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It takes a village: Lessons in collective action

(02/17/20 5:00am)

This week, in the short lull between the end of the Young Trustee campaign season and the beginning of the DSG races, we’re presented with an opportunity to reflect on the work that has been accomplished in the political arena and to consider the challenges that the University and its students, faculty and staff, continue to face in the coming year. However, the chance of healthy reflection seems to be constantly overshadowed by inevitable fights over whose individual triumphs have had the greatest impact. 

In pursuit of presidential prestige

(02/03/20 5:00am)

Since December 26 when the Durham Housing Authority (DHA) was first notified of elevated carbon monoxide levels at McDougald Terrace Apartments, close to 900 residents have been evacuated and placed in hotels. At least nine residents have been hospitalized for carbon monoxide poisoning, and subsequent investigation has revealed abhorrent sewage, carbon monoxide leaks, and many failed federal inspections at the public housing complex. These revelations have prompted statements from local Representative David Price, the mayor of Durham Steve Schewel, and CEO of the housing authority Anthony Scott. Despite Schewel's effort to silence their protests during a recent City Council meeting, McDougald Terrace residents made their justified anger clear: they have lived in hotels and eaten unsubstantial food for three weeks, away from all they own, and they refuse to bear the violent brunt displacement for longer than they need to.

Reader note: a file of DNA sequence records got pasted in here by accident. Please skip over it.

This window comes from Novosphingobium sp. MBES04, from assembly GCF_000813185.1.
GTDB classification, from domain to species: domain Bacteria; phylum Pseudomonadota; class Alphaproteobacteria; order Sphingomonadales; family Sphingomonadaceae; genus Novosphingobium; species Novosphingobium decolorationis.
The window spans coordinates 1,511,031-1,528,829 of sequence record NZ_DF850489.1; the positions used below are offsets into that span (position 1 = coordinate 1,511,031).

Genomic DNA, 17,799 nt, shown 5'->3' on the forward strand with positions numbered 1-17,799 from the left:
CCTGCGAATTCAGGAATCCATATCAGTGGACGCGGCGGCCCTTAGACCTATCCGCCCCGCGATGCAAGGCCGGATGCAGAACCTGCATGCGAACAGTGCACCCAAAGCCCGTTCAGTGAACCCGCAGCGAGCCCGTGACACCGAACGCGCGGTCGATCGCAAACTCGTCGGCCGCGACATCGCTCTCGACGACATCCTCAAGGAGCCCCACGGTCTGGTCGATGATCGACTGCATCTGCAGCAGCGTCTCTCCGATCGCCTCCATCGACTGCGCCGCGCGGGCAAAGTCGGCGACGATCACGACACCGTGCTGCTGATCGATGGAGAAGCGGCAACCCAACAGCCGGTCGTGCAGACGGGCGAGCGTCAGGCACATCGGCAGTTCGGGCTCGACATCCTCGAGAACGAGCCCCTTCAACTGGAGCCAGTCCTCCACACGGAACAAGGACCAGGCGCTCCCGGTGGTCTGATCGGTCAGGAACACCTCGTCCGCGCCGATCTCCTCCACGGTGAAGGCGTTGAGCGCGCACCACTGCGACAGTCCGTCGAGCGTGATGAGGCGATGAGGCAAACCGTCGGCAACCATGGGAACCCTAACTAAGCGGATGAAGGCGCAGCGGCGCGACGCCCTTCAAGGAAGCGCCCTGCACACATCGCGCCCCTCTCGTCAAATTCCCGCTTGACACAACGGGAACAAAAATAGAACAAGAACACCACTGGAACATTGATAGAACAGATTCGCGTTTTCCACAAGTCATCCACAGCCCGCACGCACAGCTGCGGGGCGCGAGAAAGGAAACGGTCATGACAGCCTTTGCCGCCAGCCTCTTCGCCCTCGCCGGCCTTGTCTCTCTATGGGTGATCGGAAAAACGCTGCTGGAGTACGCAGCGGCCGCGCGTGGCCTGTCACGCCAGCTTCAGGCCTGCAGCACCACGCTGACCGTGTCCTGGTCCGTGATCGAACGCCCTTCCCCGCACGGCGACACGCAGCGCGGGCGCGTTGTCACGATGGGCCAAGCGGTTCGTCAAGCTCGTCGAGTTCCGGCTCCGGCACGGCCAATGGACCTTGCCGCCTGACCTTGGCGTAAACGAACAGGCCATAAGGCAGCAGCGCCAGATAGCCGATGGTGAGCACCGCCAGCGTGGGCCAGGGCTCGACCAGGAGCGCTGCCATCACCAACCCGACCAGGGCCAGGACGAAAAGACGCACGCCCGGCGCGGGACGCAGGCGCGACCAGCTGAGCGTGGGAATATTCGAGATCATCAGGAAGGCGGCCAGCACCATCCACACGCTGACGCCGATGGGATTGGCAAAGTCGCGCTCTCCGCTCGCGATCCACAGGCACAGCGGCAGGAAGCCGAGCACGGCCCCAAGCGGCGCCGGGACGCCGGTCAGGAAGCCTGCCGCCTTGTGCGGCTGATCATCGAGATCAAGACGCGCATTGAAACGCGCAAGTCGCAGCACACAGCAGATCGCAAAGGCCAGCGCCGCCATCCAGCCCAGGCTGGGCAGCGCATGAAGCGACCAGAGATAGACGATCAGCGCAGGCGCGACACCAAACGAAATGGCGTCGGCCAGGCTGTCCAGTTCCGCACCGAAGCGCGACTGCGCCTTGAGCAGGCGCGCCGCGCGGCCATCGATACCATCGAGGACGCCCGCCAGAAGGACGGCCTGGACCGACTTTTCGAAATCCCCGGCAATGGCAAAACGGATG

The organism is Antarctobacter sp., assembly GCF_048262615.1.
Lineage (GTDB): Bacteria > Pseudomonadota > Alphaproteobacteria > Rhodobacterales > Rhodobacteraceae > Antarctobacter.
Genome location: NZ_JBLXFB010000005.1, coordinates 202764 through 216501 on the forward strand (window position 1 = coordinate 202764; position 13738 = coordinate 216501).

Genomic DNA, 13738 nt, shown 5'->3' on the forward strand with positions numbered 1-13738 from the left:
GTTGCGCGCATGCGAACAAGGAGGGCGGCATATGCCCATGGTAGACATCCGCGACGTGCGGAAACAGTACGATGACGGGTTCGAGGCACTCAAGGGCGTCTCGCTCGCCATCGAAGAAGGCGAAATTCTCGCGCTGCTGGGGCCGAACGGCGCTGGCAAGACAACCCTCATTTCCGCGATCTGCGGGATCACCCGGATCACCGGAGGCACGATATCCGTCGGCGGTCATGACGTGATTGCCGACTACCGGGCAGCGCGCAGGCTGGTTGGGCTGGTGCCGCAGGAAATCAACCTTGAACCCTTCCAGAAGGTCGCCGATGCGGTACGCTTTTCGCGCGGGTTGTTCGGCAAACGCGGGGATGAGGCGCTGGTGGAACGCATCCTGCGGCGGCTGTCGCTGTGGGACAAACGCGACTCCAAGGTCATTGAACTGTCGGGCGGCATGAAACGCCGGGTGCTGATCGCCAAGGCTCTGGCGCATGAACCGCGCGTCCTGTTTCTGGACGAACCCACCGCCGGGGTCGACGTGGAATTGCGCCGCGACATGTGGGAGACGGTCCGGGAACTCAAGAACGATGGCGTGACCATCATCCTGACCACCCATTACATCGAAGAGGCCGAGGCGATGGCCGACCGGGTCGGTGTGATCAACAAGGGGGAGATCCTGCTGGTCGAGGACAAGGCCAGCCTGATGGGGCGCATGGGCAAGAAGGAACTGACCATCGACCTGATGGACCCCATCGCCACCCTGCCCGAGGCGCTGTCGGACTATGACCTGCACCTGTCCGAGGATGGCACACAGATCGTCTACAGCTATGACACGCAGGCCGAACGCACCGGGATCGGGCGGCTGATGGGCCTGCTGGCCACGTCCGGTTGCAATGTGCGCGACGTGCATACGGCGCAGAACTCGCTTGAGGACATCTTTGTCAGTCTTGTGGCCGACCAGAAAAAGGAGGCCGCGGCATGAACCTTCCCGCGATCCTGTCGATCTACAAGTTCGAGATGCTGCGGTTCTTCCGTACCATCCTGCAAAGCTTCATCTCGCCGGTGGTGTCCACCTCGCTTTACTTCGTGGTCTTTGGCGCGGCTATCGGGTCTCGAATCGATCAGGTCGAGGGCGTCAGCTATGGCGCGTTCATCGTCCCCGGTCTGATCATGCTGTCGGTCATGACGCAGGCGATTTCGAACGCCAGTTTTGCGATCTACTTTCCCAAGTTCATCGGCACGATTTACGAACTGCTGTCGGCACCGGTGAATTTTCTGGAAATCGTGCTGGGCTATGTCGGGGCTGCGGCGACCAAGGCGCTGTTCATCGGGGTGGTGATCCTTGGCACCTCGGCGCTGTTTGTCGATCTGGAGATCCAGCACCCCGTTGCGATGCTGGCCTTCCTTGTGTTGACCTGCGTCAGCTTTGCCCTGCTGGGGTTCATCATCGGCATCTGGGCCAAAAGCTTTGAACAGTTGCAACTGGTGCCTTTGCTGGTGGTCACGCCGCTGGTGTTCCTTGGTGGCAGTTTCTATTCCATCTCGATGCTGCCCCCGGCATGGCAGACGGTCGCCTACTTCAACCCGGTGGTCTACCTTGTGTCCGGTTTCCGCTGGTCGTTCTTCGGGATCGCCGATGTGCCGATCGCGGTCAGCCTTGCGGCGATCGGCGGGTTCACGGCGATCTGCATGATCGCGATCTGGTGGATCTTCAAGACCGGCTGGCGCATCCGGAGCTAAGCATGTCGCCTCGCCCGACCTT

Home is where the...

(01/27/20 5:00am)

Although conversations about housing reform on campus seem to have faded since 2018, the trials and tribulations of on-campus living have remained. From the plan to build apartments for graduate students off of Towerview, to the opossum and flea infestation in Few, the potential split of Avalon House and the price increase for rooms in 300 Swift, there have been no shortage of housing-related news stories this academic year. The most recent of these—the possible changes to Avalon House and rate increases at Swift—also speak directly to concerns raised by the lapsed group Duke Students for Housing Reform (DS4HR) about the nature and structure of residential life at Duke—concerns which, like last semester’s flea problem, are slow to be resolved. 

Resolutions for a new year

(01/16/20 5:00am)

The Community Editorial Board is made up of 12 undergraduate students from across the University. The Board’s members are independent, and do not speak for The Chronicle’s newsroom staff. They meet once a week to discuss issues and topics at Duke. A member of the Board will write the editorial, which is then edited by other members and the chairs before being reviewed by the opinion editor.

People and planet—profits be damned

(09/19/19 4:00am)

The average Duke student might look to enjoy some sun and Beyú Blue coffee on the Bryan Center Plaza this Saturday. However, they may not be aware of the climate strike that will be happening, with just 128 individuals—less than 1% of all Duke students—“interested” in the Facebook event as of the beginning of this week. This strike coincides with the climate strike in Raleigh on Friday as part of a global climate strike. Demanding the end of fossil fuel use, the movement has been led by youth like Greta Thunberg, the 16-year-old activist who has skipped school every Friday for more than a year to demonstrate outside the Swedish parliament and the White House last week.